The medtech revolution is also an opportunity for quality of life

4 Dec 201769 Shares

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Data, skills and new technologies are the best medicine for Europe’s medtech future, writes John Kennedy.

Medtech Week

From where I sit in Ireland, hardly a day goes by without the lamentable state of healthcare and our hospitals being a national headline. Every year, between €10bn and €15bn is thrown at a system that is paid for publicly by most citizens via taxes and social insurance as well as supplemented by private health insurance by those who can afford it – and still, it remains a mess; it is not enough.

This of course is at complete odds with the patience and dedication of the doctors and nurses at the frontline whose professionalism is rarely praised or appreciated enough.

At times, it appears that the ills of the Irish health system are unique, but the reality is that healthcare provision worldwide is creaking from the administrative strain of handling chronic illnesses such as heart disease and diabetes, ageing populations, and more.

The scale and cost of the issue of chronic illnesses such as these was brought home recently at a recent Virgin Media digital evolution briefing in Belfast where Dr Austin Tanney of data firm Analytics Engines painted a stark picture.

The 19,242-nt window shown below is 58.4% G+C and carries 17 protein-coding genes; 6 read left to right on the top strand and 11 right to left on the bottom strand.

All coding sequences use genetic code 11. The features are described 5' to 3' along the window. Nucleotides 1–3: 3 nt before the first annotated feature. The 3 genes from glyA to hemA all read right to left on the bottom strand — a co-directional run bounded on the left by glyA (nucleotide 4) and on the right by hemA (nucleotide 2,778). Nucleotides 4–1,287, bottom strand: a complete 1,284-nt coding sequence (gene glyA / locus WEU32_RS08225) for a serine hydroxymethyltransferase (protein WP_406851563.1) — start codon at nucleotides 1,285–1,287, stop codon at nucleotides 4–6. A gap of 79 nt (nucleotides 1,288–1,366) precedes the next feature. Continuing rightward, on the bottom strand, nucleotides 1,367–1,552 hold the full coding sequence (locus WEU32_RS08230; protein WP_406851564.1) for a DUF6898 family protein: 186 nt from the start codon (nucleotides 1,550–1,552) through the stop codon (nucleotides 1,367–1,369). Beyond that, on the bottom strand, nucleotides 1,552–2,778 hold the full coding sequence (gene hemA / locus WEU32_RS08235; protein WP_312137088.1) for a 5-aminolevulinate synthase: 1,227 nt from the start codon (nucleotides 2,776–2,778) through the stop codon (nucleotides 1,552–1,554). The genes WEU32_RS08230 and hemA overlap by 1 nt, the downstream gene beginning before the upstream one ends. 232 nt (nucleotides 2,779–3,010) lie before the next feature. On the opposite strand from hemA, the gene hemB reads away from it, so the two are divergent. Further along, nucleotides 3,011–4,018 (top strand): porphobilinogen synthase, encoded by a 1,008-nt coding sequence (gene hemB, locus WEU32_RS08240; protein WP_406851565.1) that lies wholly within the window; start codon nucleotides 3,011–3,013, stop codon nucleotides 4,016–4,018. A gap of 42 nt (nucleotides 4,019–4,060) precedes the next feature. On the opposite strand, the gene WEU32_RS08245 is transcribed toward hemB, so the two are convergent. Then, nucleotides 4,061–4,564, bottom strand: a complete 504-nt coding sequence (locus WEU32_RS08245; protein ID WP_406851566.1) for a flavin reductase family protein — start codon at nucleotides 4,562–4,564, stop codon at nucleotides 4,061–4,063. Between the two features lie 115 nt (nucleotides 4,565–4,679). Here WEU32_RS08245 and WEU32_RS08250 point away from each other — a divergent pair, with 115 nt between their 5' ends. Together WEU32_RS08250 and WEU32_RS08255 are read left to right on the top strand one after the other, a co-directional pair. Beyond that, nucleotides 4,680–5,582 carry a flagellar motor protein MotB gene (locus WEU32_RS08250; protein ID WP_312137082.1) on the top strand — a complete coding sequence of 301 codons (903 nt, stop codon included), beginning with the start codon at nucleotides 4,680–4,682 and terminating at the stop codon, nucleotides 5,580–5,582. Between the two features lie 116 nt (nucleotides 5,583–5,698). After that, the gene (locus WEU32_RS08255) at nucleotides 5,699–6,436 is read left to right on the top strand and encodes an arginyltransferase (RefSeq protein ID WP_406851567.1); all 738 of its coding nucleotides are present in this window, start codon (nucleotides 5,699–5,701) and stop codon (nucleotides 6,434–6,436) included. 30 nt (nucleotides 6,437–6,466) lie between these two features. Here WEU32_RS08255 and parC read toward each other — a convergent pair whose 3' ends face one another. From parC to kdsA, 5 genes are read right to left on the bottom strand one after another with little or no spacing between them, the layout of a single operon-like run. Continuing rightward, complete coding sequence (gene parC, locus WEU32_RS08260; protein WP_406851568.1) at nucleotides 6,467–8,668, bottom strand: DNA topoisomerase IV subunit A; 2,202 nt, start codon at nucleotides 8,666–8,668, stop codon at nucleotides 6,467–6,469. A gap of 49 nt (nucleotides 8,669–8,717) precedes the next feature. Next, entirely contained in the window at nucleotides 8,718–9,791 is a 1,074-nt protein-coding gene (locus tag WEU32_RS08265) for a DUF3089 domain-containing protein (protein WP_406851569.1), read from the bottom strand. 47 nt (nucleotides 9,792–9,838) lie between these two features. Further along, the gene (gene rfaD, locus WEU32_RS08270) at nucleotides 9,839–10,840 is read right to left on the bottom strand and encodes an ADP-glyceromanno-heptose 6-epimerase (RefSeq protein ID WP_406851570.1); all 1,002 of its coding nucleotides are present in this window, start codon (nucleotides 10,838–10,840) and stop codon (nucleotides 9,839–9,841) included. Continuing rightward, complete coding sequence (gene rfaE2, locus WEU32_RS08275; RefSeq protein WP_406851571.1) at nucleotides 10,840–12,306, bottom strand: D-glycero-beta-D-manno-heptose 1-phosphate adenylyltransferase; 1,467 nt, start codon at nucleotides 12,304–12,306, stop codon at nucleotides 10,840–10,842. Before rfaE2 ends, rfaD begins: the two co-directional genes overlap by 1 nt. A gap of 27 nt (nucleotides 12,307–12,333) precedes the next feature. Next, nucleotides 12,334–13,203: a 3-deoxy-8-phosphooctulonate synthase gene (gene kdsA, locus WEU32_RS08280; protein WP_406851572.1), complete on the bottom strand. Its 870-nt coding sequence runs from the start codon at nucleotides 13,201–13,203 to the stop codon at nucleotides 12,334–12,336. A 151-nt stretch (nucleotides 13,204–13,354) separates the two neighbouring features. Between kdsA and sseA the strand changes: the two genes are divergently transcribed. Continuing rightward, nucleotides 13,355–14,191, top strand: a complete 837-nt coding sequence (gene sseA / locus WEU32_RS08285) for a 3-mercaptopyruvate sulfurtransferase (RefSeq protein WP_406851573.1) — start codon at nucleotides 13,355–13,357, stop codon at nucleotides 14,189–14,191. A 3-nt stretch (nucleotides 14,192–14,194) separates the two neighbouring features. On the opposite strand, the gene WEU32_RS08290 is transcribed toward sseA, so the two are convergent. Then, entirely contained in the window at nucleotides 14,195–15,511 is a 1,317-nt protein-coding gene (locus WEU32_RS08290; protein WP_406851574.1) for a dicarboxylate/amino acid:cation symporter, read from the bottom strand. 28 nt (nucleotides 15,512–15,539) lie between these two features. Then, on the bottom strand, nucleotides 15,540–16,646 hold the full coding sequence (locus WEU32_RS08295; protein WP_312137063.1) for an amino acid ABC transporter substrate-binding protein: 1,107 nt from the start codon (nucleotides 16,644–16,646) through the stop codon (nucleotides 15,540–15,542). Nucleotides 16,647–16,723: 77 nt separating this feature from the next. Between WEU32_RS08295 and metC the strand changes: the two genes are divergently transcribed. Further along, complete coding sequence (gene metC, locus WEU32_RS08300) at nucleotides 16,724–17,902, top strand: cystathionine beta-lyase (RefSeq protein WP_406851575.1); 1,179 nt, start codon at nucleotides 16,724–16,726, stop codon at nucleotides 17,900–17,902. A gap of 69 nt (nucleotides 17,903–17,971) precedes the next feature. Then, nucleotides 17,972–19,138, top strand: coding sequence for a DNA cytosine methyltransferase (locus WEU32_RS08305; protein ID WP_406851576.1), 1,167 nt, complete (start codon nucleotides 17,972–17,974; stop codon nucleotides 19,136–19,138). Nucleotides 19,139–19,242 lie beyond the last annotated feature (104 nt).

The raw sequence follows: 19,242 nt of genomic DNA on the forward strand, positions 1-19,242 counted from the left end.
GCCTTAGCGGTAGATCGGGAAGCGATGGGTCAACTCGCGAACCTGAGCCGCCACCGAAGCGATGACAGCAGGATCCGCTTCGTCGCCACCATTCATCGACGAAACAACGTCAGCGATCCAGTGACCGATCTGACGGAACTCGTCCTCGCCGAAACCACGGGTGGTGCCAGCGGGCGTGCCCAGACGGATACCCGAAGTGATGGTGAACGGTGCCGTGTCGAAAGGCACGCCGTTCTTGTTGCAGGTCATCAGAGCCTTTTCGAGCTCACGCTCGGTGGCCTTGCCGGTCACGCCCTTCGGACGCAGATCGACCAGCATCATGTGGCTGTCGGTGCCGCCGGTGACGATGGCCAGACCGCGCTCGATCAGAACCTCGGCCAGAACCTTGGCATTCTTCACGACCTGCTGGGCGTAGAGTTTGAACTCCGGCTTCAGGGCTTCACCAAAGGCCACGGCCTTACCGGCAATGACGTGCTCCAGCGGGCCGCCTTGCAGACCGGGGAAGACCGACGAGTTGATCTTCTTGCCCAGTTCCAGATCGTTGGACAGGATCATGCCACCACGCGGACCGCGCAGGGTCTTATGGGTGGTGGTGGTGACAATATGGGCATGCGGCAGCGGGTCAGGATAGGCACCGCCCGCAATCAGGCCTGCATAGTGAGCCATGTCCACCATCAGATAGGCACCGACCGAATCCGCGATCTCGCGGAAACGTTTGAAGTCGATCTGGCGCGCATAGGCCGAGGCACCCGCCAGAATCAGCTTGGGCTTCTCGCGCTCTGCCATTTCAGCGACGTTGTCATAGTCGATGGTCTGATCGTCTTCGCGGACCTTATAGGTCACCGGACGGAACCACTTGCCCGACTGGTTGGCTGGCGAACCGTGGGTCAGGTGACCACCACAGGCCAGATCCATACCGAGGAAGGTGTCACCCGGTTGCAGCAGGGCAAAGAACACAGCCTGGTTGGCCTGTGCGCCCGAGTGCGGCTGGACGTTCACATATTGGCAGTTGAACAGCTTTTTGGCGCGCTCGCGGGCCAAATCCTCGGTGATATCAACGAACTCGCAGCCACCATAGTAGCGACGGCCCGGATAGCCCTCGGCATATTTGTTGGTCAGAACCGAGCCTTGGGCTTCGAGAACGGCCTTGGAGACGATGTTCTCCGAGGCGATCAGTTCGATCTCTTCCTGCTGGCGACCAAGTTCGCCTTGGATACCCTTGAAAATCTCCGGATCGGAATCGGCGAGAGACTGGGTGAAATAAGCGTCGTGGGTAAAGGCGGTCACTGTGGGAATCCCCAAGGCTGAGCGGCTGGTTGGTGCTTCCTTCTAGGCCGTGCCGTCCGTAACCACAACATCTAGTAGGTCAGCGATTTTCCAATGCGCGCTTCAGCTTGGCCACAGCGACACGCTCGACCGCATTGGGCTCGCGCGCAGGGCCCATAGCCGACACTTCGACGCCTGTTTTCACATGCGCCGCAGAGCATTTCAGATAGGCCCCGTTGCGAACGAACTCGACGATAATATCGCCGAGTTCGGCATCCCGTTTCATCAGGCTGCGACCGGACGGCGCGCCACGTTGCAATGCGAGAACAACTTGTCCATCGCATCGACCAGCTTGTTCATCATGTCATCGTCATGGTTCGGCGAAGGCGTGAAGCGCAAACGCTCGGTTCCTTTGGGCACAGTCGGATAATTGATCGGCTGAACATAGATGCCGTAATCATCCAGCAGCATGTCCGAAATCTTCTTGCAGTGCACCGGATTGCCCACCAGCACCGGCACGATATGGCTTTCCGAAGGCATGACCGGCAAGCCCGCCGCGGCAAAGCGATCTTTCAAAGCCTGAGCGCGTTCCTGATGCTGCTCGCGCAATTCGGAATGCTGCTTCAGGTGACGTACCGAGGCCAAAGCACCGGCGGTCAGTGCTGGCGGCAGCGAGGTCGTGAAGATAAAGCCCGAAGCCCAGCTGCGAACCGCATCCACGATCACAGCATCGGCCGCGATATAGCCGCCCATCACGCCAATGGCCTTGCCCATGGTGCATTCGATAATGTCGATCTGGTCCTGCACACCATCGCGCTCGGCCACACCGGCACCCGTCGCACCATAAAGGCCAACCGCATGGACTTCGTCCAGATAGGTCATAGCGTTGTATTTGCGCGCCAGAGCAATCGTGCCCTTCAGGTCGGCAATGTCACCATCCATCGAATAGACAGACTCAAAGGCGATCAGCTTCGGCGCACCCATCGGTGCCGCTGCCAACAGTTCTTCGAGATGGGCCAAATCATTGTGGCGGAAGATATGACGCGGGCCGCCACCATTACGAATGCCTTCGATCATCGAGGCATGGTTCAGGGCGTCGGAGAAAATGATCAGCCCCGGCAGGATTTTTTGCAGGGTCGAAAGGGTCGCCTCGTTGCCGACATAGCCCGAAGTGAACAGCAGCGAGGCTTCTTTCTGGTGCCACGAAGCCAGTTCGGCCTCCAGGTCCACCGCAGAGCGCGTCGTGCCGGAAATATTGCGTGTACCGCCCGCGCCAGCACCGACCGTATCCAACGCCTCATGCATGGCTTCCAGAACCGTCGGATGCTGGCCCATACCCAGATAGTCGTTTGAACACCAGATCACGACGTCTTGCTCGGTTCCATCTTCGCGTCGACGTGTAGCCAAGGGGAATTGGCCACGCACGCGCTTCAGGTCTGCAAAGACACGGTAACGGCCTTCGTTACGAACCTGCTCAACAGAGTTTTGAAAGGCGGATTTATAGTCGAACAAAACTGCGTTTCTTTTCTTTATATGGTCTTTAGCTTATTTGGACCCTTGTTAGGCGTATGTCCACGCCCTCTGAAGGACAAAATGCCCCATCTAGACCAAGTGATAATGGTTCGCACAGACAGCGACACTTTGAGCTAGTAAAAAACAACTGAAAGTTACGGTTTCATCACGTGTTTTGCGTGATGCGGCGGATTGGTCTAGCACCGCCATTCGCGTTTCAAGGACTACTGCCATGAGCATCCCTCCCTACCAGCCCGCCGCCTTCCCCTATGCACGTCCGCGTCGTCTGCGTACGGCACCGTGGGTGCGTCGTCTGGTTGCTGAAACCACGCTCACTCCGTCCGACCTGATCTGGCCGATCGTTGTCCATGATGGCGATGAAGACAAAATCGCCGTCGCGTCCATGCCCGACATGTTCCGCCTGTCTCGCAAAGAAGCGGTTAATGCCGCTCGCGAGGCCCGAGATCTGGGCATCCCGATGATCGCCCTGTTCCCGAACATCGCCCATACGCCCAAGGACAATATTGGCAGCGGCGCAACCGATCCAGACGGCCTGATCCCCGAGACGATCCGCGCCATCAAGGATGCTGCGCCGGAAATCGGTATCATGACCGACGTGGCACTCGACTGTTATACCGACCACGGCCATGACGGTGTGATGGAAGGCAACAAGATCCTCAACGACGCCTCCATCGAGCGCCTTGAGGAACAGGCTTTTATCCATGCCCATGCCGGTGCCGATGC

“422m adults worldwide have type 2 diabetes due to their lifestyles, which is preventable and reversable,” Tanney said.

“6pc of the UK’s population have this. At this rate, we will have 150,000 more patients with diabetes in the next year. The disease is costing £365m a year in Northern Ireland alone. Across the UK, this costs £14bn a year or £25,000 a minute – and the consequences are strokes, blindness and heart disease. All of this can be prevented by people losing weight and being more active.”

The fog of war in healthcare

Often on battlefields, the belligerents only know what’s going on immediately before them; everything else outside their perception is termed the ‘fog of war’. And yet, through Tanney’s example – where he showed, through the prism of data, that people who live in poorer neighbourhoods are at greater risk of diabetes, for example – we see how better analysis can inform us of how to take on this global pandemic.

Tanney also revealed that there is a skills problem, as most medical systems cannot compete if Google is offering up to $500,000 a year for a data scientist when all the NHS can afford is £40,000 a year. This is all on top of an overall skills shortage of doctors and nurses in frontline services.

Then again, you don’t need to be a data scientist to know that factors such as alcoholism and drug abuse are also mitigating factors in clogging up emergency rooms the length and breadth of Ireland and the UK most nights and especially at weekends.